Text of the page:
"Living in L.A. was quite hard for a former heroin addict," Baker says. "It's the smack capital of the world!" But he remained clean and met Karen Loucks, a college student who became his third wife. Then, in 1993, after settling a lawsuit with his record company over royalties, he moved to a ranch in Parker, Colorado, where he could raise his polo ponies.
Baker, now playing at an elite level, was drawn to the sport in part because of the status it seemed to confer on those who played it. "He's always wanted to be part of the aristocracy," says Loucks. Polo replaced heroin as Baker's costly new habit. "As soon as the royalty checks started coming in, the money was gone," Loucks says. "He's like a little kid with his money, since he never had it growing up."
Baker played polo like he did the drums: all out. "We were really wondering if he was going to be OK," says trumpet player Ron Miles, who performed with Baker. "He was really killing it on the field, and then he would just jump off the horse and play a drum solo." But Baker was soon in financial trouble again. In the late 1990s, as the IRS hounded him for income taxes, Baker was divorced by Loucks and in trouble with Immigration. Baker sold his Colorado spread, loaded up his horses and moved to KwaZulu-Natal, South Africa, where he bought a farm.
Once again, it didn't take him long to make enemies. Baker paid his staff more than other South African employers, and he allowed locals to squat on his farm – a policy that attracted criminals and transients. When a white militia offered him protection, Baker rebuffed them. "They said I needed them to protect me from 'the black devils' who were going to kill me," he says. "I told them, 'Fuck off!'" He also ran afoul of the local all-white polo club by fielding a team of black polo players from Nigeria – who promptly beat the whites. Baker found himself unwelcome in town. "They forced me out!" he says. "They wouldn't sell me supplies." Before he could sell his new farm, a riot took place among the squatters, who refused to vacate the premises, and Baker was forced to settle for a fraction of its value. He took his horses and moved to his current home in Tulbagh.
"One of the best things about not being married to him is that I don't have to be involved in the drama," Loucks says. "He's not evil. He has great intentions. They just go wrong."
"What?" Baker shouts at me as he places dog bowls around the kitchen. It's his reply to every question:
"How are you?" I ask again.
Baker blames his hearing loss on years of listening to Jack Bruce's amplification, but it was further compromised by an incident last year. When Baker cut off a local Afrikaner farmer on the road, the man followed him to a gas station and punched Baker so hard that he blacked out and damaged an eardrum. When Baker came to, the man was trying to break his middle finger. "Who the fuck are you!" Baker screamed. The man left Baker his business card and drove off.
This morning, after the morphine kicks in, Baker heads to the two stables that house his 39 polo ponies. The doctors have warned him to stop riding, but without the horses, Baker says, he has no reason to live. "It's therapeutic," he insists. On the verge of entering his eighth decade of life, Baker can still play at a professional level.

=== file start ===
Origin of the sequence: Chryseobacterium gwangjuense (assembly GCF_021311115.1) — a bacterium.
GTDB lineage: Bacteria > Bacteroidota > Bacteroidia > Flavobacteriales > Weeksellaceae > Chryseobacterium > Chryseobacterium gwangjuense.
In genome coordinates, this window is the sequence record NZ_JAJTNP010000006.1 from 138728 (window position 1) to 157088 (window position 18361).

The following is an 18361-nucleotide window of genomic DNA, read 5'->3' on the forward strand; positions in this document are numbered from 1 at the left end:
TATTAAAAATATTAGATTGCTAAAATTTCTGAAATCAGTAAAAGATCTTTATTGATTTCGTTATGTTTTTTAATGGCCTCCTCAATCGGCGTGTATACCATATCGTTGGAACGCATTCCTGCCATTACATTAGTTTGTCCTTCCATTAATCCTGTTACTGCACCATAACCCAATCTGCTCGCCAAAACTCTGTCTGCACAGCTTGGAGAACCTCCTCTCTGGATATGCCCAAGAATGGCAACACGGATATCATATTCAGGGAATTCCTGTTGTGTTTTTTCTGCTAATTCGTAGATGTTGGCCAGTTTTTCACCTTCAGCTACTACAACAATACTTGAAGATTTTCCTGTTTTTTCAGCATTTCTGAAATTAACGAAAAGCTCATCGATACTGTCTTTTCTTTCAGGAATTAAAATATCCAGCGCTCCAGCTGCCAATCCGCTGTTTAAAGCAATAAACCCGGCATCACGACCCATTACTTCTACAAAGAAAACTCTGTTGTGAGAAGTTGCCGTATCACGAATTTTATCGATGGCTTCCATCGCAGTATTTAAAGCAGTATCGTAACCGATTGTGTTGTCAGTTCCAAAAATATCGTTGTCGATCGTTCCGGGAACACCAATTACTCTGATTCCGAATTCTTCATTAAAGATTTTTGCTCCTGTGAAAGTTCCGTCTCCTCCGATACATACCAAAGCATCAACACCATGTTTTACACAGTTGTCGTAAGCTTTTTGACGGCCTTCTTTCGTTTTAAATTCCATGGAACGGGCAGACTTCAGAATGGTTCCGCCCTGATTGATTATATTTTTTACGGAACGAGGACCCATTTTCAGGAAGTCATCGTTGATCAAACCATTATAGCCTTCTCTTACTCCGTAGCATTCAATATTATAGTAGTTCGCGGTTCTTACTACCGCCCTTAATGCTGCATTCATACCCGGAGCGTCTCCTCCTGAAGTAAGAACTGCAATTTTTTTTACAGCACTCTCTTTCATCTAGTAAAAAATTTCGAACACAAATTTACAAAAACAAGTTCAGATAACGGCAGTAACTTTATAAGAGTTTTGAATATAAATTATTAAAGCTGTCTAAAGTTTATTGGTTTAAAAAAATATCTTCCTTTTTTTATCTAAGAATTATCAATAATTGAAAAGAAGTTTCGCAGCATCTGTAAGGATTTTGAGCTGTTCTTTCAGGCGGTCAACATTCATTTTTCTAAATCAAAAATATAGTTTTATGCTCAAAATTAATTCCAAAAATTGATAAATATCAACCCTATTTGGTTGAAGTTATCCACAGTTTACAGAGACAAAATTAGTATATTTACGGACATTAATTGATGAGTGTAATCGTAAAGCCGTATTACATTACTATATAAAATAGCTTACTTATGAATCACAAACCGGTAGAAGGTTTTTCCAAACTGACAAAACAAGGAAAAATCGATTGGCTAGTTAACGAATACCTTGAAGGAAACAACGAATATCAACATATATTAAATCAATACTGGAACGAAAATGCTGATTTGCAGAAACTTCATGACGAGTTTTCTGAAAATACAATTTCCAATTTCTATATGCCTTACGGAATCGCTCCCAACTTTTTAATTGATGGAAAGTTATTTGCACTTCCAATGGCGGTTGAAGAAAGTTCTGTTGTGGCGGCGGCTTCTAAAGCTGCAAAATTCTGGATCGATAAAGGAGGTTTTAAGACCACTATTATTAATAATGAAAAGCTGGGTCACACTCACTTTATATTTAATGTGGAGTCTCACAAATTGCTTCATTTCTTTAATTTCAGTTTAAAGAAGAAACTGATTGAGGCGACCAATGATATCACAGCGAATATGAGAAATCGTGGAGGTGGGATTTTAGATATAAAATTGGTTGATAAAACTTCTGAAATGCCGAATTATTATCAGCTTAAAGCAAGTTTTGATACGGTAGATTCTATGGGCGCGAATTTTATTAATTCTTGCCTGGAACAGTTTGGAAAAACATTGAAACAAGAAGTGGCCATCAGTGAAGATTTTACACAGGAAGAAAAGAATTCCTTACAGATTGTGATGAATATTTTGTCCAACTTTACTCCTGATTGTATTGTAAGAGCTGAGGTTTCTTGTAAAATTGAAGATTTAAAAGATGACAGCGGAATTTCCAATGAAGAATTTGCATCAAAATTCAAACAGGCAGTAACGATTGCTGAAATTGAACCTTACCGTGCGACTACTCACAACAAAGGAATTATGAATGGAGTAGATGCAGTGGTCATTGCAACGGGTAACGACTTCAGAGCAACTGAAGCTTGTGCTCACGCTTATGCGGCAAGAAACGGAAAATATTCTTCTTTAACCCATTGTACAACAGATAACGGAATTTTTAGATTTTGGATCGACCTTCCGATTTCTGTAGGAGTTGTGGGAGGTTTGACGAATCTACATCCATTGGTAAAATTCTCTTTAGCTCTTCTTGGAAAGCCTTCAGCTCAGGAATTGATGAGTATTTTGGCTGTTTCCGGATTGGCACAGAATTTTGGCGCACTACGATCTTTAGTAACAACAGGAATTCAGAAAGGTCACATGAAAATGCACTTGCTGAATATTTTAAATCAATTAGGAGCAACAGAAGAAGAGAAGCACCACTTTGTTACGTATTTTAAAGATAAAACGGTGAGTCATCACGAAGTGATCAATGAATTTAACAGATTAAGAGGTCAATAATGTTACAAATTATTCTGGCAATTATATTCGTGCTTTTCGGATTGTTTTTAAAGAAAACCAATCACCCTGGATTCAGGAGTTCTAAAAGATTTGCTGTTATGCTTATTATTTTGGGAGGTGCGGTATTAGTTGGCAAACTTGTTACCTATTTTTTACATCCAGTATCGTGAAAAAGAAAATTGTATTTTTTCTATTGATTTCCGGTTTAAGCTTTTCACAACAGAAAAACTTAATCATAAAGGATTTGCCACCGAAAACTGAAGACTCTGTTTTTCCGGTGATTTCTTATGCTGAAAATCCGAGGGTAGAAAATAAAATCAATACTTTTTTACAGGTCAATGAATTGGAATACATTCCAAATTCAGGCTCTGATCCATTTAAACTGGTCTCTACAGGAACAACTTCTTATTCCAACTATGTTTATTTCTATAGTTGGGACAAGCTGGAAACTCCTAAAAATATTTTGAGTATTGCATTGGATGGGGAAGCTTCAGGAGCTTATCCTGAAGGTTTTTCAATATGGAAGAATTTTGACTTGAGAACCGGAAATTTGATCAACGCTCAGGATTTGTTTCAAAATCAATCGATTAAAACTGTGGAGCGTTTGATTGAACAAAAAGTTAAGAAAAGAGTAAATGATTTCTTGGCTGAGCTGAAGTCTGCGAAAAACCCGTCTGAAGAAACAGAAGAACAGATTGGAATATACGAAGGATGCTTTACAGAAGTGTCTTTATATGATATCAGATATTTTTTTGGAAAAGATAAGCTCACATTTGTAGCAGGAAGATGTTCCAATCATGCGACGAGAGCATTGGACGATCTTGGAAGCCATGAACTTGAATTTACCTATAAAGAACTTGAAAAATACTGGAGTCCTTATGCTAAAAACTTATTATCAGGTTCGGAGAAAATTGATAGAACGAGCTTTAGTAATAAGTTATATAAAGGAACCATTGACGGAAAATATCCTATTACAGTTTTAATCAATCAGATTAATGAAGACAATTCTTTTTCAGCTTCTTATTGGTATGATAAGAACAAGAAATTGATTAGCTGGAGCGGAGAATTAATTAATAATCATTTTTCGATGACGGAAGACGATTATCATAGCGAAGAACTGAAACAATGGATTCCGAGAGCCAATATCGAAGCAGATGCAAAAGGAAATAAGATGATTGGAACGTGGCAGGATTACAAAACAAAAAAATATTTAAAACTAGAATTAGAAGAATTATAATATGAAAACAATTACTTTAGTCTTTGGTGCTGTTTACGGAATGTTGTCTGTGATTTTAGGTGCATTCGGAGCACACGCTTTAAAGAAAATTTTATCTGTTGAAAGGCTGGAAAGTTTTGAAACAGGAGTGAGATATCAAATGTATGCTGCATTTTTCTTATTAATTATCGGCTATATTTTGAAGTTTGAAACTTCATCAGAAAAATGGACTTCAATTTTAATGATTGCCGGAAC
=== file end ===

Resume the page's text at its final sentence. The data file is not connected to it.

The stable workers scurry into position as Baker visits every one of the horses, patting each on the head and calling them by name. He pauses when he gets to Gold Finder, a horse whose tendons were cut in the middle of the night last year by what Baker calls "assassins" – unnamed local enemies bent on retribution. Baker massages the horse's damaged leg and apologizes for the pain. The beast should be put down, but Baker has decided to keep Gold Finder, no matter the cost.
Ready for his morning ride, Baker mounts an aging horse, takes the reins of two more horses and begins to canter around the estate, trailed by a dozen polo players. Steam rises from his head as the morning rain hits his poncho. He surges into a gallop, mud flying off the crashing hooves as 10 men herd 30 horses between them.
After exercising the horses, Baker soaks in a tub and lets Kudzai bathe him. Then he retreats to his living room and lies back in his leather recliner for his daily dose of the History Channel. Dressed in Prada loafers, Prada jeans and a pink Dolce & Gabbana button-down shirt, he jabs the remote. His loafers hang off the recliner's footrest, kicking the air in rhythmic spasms, as if he is still smashing the double bass drums before a crowd of 150,000 screaming Nigerians.
A soccer match between Chelsea and Arsenal is about to begin. "You feel like talking?" I ask.
"You see that! Yankee! The television!"
"The soccer game?"
"Fucking Americans! It's football! 'World Series' of baseball! You're the only ones who play the stupid game! No talking during football, Yankee!"
For the next hour, Baker threatens the lives of the players while inhaling cigarettes. Then, suddenly, the estate's front buzzer goes off. Baker looks up at a monitor that's hooked up to four cameras around the property. A police car sits at the gate. "Kudzai!" he screams. She comes running and opens the entrance gate.
"Fuck!" Baker roars, storming off to confront the officer – who, it turns out, has come to investigate the death of Baker's dog. Two weeks ago, Turbo 1 was found dead in the front yard, poisoned with a chemical used by local farmers to kill jackals and baboons.